As long as there has been gold mining, there have been gold rushes. Dreams of striking it rich and gaining instant wealth have lured countless would-be miners to goldfields around the world. The success stories are the rare ones, however: most rushes are short-lived, most miners never hit major paydirt, and those who do often spend their new fortunes as soon as they get them. Still, in economically challenging times, the prospect of scoring US$1 500 for a single ounce of gold is irresistible to many. Perhaps no other place is more representative of the willingness of people to suffer through harsh conditions just for a sniff of gold than the Peruvian city of La Rinconada.
At 5 100 m (16 700 ft) above sea level, an altitude where extreme hypoxemia can occur during labour, exercise, or even sleep due to the deficient levels of oxygen in the atmosphere (not to mention cerebral œdema and lung swelling), tens of thousands of people work and live every day in and around the gold mines of La Rinconada, the city with the distinction of having the highest altitude of any settlement on Earth. Located at the foot of a rapidly retreating glacier in the Peruvian Andes barely 20 km (13 mi) west of the Bolivian border, the past decade has seen the remote high altitude city become an overcrowded slum filled with more than 50 000 people mostly from other impoverished rural areas looking for a new beginning; few places in Peru can offer the money miners here make. La Rinconada possessed a stunning 235% growth rate between 2001 and 2009; the population has doubled again in the last five years with the continued fallout of the 2007-08 global economic downturn.
La Rinconada’s explosive growth is so new that it barely even registers on Google’s satellite imagery. Only the southeast corner of the city is available for view; zooming in reveals just how overcrowded La Rinconada is.
Not only do the people of La Rinconada have to deal with the challenges of living at extreme altitude (the city exists sits over 300 m/920 ft higher than the summit of Mont Blanc, roughly the same altitude as the base camp climber use on Everest), but the city itself is a hazard. A complete lack of planning has led to frontier living conditions in the bleak grey city: there are no mining regulations, no functional municipal governance, and no police force or any sort of government agencies beside the school. Most people live in lean-tos and corrugated metal shacks crowded closely together in what little space can be found on the mountain slopes. Sanitation services are non-existent; garbage is simply piled up along the sides of the meandering paths that pass for streets, or is just burned. The cold, half-frozen streets regularly flow with a mixture of mud and sewage combined with mercury used to separate gold from rock; it’s even contaminated the very glacier the city gets its water from. The glacier continues to shrink as miners drill under and around it; over 250 separate mines dot the glacier. The river valley is devoid of animal life, even butterflies.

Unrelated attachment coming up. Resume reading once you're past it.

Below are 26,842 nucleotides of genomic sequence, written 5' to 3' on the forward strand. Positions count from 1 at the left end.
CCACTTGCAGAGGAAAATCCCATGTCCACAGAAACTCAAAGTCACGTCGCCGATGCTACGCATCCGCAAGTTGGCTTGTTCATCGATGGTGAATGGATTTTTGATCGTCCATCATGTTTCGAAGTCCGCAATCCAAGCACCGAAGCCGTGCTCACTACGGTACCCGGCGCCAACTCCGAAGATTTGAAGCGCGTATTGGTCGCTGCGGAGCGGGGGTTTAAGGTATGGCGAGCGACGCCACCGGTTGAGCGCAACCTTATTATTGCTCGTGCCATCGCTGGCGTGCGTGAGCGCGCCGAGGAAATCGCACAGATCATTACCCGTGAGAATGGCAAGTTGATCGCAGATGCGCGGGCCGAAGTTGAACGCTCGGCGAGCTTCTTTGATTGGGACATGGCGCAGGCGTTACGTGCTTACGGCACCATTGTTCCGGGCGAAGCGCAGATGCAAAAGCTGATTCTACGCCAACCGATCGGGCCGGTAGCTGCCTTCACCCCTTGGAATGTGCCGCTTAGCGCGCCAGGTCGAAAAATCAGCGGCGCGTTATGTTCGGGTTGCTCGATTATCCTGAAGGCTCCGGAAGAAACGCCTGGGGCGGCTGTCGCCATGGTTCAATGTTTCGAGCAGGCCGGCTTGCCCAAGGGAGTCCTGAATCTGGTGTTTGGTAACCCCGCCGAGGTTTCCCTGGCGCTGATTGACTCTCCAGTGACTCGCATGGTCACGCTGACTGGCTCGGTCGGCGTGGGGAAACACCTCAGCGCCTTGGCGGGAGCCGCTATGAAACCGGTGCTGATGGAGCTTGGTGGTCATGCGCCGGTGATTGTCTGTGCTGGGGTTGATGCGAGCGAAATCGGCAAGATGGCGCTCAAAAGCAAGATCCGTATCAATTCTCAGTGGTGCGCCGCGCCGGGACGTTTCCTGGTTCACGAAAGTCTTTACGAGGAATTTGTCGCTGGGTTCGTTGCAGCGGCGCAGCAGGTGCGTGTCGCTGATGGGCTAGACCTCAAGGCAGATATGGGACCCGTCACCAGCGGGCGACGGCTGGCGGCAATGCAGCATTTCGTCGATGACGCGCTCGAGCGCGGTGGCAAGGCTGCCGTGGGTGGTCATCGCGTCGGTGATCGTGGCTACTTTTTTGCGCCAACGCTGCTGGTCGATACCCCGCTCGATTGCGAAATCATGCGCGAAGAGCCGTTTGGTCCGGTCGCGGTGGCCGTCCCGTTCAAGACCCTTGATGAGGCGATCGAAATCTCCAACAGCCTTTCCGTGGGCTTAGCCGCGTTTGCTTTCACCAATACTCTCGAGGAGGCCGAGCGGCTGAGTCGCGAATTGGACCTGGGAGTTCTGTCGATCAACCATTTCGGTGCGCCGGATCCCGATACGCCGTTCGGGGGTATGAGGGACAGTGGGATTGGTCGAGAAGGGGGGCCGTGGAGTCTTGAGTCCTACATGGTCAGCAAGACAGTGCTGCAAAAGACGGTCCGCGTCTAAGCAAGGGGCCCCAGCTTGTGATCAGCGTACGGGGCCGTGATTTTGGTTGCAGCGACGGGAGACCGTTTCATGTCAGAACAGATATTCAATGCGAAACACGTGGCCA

As is the case in many communities where there is cash on hand but little to do, the alcoholism rate is very high as worker turn to drink to occupy themselves. Violence runs deep in La Rinconada, with an average of a half-dozen homicides per month, mostly from fights that break out over prostitutes among workers who’ve had too much to drink – brothels offer the only lodging in the city. The bulk of the other deaths come from workers succumbing to the combination of exposures to chemicals and gases in the mines with the lack of oxygen at altitude, or from accidents inside the treacherous tunnels.
The mining done here is archaic in comparison to other large scale operations. Instead of heavy machinery, miners here – men, women, and children – use hand drills, pick axes, and shovels to burrow tunnels into the mountain, then extract the gold using poisonous mercury as aformentioned. Many who don’t work the mines spend their days picking through the discarded tailings that litter the steep mountainside, looking for the rare specks of gold missed by the miners. Most miners belong to (nominal) cooperatives dominated by local powerbrokers who are responsible for bringing equipment into the mines and who control which workers work where (and how much gold they get to actually take home). For most, there are no salaries or wages here; most work unpaid for 30 days, and then are allowed to take home everything they mine on the 31st day as their pay for the month. It’s up to the miners to then take it to one of the numerous gold buyers downtown to get their month’s pay, where the buyer will extract the gold from the rocks the miners bring down the mountain in exchange for a cut of the profit. Two organised mining companies, one state-owned, also operate in the area. Adjacent to the mountain is an open-pit mine 13 km (8 mi) long and over a mile wide.
Below, the first of three parts of a documentary on La Rinconada produced in 2009. Since this documentary was made, the population has already more than doubled.
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